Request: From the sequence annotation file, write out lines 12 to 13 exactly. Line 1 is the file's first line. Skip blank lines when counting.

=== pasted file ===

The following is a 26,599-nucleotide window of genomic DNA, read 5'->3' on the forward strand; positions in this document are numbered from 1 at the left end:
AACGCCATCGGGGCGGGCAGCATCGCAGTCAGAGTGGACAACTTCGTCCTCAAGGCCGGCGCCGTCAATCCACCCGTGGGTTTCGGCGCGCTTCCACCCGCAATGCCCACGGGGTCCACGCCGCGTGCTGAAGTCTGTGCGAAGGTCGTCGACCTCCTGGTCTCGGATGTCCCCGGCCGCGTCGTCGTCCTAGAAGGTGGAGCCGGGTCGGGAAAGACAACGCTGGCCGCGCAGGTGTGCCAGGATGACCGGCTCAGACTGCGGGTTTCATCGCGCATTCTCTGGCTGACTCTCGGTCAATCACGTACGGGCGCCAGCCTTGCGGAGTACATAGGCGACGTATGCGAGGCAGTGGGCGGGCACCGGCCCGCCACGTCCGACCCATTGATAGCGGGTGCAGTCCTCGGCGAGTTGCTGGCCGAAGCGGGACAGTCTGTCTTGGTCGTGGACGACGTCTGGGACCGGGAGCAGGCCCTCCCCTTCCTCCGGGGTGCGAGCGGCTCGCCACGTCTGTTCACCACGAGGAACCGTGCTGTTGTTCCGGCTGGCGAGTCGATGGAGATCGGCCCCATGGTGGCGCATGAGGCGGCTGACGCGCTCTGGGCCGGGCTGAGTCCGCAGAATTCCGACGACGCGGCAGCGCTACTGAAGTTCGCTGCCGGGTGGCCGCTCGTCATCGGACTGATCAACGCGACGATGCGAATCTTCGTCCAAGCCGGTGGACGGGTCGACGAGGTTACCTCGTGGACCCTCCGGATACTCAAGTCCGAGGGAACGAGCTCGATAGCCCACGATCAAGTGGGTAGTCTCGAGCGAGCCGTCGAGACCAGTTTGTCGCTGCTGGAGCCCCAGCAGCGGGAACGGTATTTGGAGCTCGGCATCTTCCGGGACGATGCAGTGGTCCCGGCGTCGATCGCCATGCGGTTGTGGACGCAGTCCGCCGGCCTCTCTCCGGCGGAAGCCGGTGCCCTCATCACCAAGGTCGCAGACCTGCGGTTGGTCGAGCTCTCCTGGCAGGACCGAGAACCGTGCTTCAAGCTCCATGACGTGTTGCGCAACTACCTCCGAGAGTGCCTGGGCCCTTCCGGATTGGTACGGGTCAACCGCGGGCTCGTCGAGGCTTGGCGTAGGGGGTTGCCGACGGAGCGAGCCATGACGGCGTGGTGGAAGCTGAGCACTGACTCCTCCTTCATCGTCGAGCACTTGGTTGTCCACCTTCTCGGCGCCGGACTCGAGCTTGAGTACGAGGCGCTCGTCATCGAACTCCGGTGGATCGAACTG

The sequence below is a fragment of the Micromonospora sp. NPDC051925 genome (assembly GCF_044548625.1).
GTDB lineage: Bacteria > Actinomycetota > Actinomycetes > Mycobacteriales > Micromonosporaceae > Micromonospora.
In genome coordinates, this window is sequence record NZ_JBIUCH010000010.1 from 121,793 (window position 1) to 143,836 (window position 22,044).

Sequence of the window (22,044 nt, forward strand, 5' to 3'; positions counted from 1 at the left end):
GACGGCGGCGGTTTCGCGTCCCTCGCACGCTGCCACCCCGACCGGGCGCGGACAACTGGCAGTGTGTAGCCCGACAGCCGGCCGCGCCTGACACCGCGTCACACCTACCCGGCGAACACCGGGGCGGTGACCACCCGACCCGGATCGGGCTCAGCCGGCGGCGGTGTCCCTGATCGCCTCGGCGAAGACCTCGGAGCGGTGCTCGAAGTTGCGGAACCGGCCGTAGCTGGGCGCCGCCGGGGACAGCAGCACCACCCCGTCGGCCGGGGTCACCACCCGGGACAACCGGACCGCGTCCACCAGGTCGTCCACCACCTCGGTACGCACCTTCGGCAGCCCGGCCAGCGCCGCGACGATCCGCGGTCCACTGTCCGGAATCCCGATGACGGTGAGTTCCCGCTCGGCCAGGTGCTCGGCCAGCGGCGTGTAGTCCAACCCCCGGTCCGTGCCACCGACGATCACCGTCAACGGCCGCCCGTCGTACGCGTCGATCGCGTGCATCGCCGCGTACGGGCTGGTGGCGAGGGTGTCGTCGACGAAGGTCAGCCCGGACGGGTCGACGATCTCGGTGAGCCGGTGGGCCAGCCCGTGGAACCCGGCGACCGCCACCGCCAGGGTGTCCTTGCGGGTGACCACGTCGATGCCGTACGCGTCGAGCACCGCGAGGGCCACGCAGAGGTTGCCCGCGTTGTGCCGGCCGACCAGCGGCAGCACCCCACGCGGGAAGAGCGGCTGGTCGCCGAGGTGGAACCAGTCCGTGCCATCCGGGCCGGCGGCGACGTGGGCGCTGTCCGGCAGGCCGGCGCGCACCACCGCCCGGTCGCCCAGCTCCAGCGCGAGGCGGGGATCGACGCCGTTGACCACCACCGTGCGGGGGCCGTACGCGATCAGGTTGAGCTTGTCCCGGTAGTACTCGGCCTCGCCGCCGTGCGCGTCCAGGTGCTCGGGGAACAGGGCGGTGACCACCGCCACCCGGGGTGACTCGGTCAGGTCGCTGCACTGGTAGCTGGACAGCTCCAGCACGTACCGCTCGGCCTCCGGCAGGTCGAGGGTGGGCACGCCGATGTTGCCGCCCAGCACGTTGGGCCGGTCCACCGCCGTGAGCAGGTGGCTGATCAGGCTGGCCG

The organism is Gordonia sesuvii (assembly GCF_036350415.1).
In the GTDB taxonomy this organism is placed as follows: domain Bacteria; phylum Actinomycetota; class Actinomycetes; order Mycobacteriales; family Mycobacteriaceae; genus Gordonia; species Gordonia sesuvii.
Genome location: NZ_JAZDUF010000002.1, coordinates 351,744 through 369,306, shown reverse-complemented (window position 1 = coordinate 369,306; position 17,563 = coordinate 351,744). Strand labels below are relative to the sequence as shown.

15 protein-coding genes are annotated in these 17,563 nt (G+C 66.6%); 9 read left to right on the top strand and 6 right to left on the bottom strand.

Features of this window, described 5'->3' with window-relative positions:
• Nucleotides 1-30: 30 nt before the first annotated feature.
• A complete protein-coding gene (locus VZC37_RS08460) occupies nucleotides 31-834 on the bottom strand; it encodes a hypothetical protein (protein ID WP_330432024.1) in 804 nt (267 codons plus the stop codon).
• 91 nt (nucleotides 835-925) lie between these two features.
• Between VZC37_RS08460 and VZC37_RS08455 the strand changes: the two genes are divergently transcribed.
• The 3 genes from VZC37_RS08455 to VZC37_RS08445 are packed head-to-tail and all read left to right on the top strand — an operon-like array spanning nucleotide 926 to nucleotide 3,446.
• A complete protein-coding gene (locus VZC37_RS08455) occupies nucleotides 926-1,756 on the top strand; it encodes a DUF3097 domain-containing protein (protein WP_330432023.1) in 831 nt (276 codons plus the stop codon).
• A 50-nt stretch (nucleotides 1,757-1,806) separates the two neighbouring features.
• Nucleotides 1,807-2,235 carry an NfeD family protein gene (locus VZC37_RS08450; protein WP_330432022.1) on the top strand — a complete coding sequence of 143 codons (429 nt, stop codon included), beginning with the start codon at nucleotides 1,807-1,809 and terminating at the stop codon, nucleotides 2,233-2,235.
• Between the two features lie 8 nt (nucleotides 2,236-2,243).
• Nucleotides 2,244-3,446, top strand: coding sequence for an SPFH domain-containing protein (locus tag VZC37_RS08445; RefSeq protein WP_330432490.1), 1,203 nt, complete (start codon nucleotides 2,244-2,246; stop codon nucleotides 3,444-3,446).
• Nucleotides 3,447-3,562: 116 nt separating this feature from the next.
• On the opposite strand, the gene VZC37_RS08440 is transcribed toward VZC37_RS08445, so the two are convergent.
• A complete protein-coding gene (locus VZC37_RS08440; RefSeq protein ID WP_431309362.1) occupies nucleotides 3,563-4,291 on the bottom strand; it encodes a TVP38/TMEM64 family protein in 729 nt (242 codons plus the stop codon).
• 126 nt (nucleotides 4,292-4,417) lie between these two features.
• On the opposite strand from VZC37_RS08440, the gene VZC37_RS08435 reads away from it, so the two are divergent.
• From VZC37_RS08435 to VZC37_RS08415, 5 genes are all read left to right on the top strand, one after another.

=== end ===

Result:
Features of this window, described 5'->3' with window-relative positions:
• Nucleotides 1-30: 30 nt before the first annotated feature.